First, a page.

lifeAll of us have one. Yet even now, it’s a matter of debate what they’re for
Arts and Entertainment
'Weird Al' Yankovic, or Alfred Matthew, at the 2014 Los Angeles Film Festival Screening of
musicHis latest video is an ode to good grammar. But what do our experts think he’s missed out?
Sport
New Real Madrid signing James Rodríguez with club president Florentino Perez
sportColombian World Cup star completes £63m move to Spain
Travel
Hotel Tour d’Auvergne in Paris launches pay-what-you-want
travelIt seems fraught with financial risk, but the policy has its benefits
Arts and Entertainment
booksThe best children's books for this summer
Life and Style
News to me: family events were recorded in the personal columns
techFamily events used to be marked in the personal columns. But now Facebook has usurped that
Caption competition
Caption competition
Daily Quiz
Independent Dating
and  

By clicking 'Search' you
are agreeing to our
Terms of Use.

Career Services

Day In a Page

Noel Fielding's 'Luxury Comedy': A land of the outright bizarre

Noel Fielding's 'Luxury Comedy'

A land of the outright bizarre
What are the worst 'Word Crimes'?

What are the worst 'Word Crimes'?

‘Weird Al’ Yankovic's latest video is an ode to good grammar. But what do The Independent’s experts think he’s missed out?
Can Secret Cinema sell 80,000 'Back to the Future' tickets?

The worst kept secret in cinema

A cult movie event aims to immerse audiences of 80,000 in ‘Back to the Future’. But has it lost its magic?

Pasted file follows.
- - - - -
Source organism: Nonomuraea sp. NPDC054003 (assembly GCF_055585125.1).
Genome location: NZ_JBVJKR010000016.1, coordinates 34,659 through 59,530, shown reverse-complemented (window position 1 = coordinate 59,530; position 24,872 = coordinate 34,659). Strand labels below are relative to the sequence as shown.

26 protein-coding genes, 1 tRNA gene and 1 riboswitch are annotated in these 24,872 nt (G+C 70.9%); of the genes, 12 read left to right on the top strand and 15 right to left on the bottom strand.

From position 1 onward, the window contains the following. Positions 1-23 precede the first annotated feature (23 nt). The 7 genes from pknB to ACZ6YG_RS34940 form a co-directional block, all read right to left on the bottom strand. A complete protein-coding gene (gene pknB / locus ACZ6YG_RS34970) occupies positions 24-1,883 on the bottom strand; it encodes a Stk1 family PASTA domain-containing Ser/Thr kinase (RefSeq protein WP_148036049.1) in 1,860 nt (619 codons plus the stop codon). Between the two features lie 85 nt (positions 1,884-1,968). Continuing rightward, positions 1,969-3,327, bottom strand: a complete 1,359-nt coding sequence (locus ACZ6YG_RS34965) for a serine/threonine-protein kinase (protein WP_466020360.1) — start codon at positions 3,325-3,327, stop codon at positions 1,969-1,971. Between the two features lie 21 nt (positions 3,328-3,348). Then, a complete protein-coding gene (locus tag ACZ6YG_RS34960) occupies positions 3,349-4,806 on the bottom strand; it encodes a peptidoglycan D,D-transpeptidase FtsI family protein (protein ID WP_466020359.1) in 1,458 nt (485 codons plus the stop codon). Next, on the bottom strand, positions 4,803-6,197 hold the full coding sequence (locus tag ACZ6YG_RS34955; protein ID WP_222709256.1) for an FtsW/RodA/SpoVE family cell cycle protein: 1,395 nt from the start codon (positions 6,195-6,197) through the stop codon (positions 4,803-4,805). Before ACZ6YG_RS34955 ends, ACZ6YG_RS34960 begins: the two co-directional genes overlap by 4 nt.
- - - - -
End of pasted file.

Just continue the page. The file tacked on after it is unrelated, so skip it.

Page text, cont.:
Facebook: The new hatched, matched and dispatched

The new hatched, matched and dispatched

Family events used to be marked in the personal columns. But now Facebook has usurped the ‘Births, Deaths and Marriages’ announcements
Why do we have blood types?

Are you my type?

All of us have one but probably never wondered why. Yet even now, a century after blood types were discovered, it’s a matter of debate what they’re for
Honesty box hotels: You decide how much you pay

Honesty box hotels

Five hotels in Paris now allow guests to pay only what they think their stay was worth. It seems fraught with financial risk, but the honesty policy has its benefit
Commonwealth Games 2014: Why weight of pressure rests easy on Michael Jamieson’s shoulders

Michael Jamieson: Why weight of pressure rests easy on his shoulders

The Scottish swimmer is ready for ‘the biggest race of my life’ at the Commonwealth Games
Some are reformed drug addicts. Some are single mums. All are on benefits. But now these so-called 'scroungers’ are fighting back

The 'scroungers’ fight back

The welfare claimants battling to alter stereotypes
Amazing video shows Nasa 'flame extinguishment experiment' in action

Fireballs in space

Amazing video shows Nasa's 'flame extinguishment experiment' in action
A Bible for billionaires

A Bible for billionaires

Find out why America's richest men are reading John Brookes
Paranoid parenting is on the rise - and our children are suffering because of it

Paranoid parenting is on the rise

And our children are suffering because of it
For sale: Island where the Magna Carta was sealed

Magna Carta Island goes on sale

Yours for a cool £4m
Phone hacking scandal special report: The slide into crime at the 'News of the World'

The hacker's tale: the slide into crime at the 'News of the World'

Glenn Mulcaire was jailed for six months for intercepting phone messages. James Hanning tells his story in a new book. This is an extract
We flinch, but there are degrees of paedophilia

We flinch, but there are degrees of paedophilia

Child abusers are not all the same, yet the idea of treating them differently in relation to the severity of their crimes has somehow become controversial
The truth about conspiracy theories is that some require considering

The truth about conspiracy theories is that some require considering

For instance, did Isis kill the Israeli teenagers to trigger a war, asks Patrick Cockburn